St. Pierre, the principal city of the French island of Martinique, in the West Indies, lies for the length of about a mile along the island coast, with high cliffs hemming it in, its houses climbing the slope, tier upon tier. At one place where a river breaks through the cliffs, the city creeps further up towards the mountains. As seen from the bay, its appearance is picturesque and charming, with the soft tints of its tiles, the grey of its walls, the clumps of verdure in its midst, and the wall of green in the rear. Seen from its streets this beauty disappears, and the chief attraction of the town is gone.
Back from the three miles of hills which sweep in an arc round the town, is the noble Montagne Pelee lying several miles to the north of the city, a mass of dark rock some four thousand feet high, with jagged outline, and cleft with gorges and ravines, down which flow numerous streams, gushing from the crater lake of the great volcano.
Though known to be a volcano, it was looked upon as practically extinct, though as late as August, 1856, it had been in eruption. No lava at that time came from its crater, but it hurled out great quantities of ashes and mud, with strong sulphurous odor. Then it went to rest again, and slept till 1902.
The people had long ceased to fear it. No one expected that grand old Mount Pelee, the slumbering (so it was thought) tranquil old hill, would ever spurt forth fire and death. This was entirely unlooked for. Mont Pelee was regarded by the natives as a sort of protector; they had an almost superstitious affection for it. From the outskirts of the city it rose gradually, its sides grown thick with rich grass, and dotted here and there with spreading shrubbery and drooping trees. There was no pleasanter outing for an afternoon than a journey up the green, velvet-like sides of the towering mountain and a view of the quaint, picturesque city slumbering at its base.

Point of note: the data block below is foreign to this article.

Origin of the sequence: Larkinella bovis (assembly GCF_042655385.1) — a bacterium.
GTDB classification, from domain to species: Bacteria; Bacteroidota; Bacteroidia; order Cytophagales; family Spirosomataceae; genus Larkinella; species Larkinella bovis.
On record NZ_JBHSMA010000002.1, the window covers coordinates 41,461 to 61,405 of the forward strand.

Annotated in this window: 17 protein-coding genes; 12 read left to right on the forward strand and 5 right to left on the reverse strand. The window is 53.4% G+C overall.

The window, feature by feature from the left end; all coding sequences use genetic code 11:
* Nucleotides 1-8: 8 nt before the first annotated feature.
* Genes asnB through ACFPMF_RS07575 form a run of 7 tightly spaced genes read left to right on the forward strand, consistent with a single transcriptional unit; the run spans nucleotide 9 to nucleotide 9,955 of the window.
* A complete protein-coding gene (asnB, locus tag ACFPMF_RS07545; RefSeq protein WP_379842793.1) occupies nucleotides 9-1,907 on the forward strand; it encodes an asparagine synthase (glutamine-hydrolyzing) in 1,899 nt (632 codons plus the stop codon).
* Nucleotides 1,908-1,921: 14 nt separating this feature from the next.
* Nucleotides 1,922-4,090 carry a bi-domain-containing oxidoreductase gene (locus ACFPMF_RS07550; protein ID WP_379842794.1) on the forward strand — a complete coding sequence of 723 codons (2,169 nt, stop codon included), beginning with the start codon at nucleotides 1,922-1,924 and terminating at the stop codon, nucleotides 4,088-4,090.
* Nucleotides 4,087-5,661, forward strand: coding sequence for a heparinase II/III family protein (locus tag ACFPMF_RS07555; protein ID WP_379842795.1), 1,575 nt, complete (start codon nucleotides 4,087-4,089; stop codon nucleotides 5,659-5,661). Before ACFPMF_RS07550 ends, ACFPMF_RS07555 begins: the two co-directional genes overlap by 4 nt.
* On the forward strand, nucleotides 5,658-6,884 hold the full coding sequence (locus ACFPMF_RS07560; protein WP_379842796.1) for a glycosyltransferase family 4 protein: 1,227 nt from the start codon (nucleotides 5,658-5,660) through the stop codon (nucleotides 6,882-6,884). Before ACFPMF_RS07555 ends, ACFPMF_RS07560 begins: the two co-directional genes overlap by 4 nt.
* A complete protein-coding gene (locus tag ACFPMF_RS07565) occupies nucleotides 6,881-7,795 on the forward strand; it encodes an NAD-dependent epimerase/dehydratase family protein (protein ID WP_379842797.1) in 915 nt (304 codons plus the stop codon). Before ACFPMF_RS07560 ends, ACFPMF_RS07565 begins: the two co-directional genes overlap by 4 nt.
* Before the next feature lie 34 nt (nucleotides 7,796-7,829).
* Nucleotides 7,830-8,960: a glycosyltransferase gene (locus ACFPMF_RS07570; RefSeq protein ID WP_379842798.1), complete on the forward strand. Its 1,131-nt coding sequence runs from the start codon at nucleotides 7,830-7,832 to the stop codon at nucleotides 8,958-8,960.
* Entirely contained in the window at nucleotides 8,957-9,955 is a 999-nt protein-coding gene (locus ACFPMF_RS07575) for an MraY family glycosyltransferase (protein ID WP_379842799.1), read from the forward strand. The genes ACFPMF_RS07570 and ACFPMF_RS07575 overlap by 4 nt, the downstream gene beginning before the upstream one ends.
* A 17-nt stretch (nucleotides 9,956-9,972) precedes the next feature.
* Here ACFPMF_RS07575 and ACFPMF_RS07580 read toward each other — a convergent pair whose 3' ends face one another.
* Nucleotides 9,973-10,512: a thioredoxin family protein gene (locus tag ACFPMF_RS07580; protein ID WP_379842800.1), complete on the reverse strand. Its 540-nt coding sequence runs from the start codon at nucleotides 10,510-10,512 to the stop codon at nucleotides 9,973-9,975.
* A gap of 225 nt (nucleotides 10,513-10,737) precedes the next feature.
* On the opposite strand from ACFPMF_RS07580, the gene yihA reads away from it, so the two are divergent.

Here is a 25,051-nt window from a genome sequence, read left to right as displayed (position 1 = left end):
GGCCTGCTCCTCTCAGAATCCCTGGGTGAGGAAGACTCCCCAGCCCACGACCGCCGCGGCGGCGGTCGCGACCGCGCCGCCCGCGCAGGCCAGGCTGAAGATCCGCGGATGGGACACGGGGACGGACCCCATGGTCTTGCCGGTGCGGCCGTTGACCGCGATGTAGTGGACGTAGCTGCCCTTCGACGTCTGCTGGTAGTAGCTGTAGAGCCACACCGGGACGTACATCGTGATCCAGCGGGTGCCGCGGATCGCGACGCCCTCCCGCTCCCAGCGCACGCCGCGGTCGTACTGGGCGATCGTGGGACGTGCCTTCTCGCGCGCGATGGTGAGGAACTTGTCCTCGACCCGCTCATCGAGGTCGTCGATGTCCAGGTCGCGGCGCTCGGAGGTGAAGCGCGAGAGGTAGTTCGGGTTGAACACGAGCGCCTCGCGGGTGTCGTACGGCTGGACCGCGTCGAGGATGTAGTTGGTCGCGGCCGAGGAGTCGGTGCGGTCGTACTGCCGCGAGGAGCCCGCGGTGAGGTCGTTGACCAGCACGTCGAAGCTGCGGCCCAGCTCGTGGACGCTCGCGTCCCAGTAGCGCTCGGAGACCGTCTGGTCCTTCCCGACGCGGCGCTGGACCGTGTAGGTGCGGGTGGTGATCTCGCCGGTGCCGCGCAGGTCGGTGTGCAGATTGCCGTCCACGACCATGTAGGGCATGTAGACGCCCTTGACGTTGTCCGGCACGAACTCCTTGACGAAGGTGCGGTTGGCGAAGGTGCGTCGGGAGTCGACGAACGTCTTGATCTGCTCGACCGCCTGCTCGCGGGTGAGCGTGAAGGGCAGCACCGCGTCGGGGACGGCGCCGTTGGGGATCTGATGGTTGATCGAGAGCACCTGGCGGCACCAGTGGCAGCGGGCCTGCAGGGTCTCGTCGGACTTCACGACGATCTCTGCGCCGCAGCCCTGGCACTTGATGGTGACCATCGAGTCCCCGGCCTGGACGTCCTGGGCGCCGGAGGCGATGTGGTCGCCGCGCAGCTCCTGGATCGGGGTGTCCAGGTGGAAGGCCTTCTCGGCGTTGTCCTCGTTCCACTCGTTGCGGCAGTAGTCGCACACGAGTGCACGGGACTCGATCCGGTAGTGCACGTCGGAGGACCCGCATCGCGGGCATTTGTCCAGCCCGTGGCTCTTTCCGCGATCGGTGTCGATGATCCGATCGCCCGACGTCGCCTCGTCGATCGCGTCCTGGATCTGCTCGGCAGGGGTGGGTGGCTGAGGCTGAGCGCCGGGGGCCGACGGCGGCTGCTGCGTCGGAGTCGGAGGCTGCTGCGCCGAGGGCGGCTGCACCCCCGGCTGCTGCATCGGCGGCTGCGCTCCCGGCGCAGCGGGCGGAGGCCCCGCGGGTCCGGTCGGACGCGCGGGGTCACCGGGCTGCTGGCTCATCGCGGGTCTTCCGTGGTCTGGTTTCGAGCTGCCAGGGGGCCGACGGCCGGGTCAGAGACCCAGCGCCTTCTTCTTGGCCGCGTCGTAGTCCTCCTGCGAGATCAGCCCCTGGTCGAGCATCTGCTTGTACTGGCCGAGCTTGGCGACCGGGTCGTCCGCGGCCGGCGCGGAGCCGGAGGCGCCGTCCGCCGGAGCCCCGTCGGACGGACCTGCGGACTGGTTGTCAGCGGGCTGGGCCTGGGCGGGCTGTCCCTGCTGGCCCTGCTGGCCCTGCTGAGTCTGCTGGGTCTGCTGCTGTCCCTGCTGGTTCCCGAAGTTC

There were no rocky cliffs, no crags, no protruding boulders. The mountain was peace itself. It seemed to promise perpetual protection. The poetic natives relied upon it to keep back storms from the land and frighten, with its stern brow, the tempests from the sea. They pointed to it with profoundest pride as one of the most beautiful mountains in the world.
Children played in its bowers and arbors; families picnicked there day after day during the balmy weather; hundreds of tourists ascended to the summit and looked with pleasure at the beautiful crystal lake which sparkled and glinted in the sunshine. Mont Pelee was the place of enjoyment of the people of St. Pierre. I can hear the placid natives say: “Old Father Pelee is our protector—not our destroyer.”
Not until two weeks before the eruption did the slumbering mountain show signs of waking to death and disaster. On the 23d of April it first displayed symptoms of internal disquiet. A great column of smoke began to rise from it, and was accompanied from time to time by showers of ashes and cinders.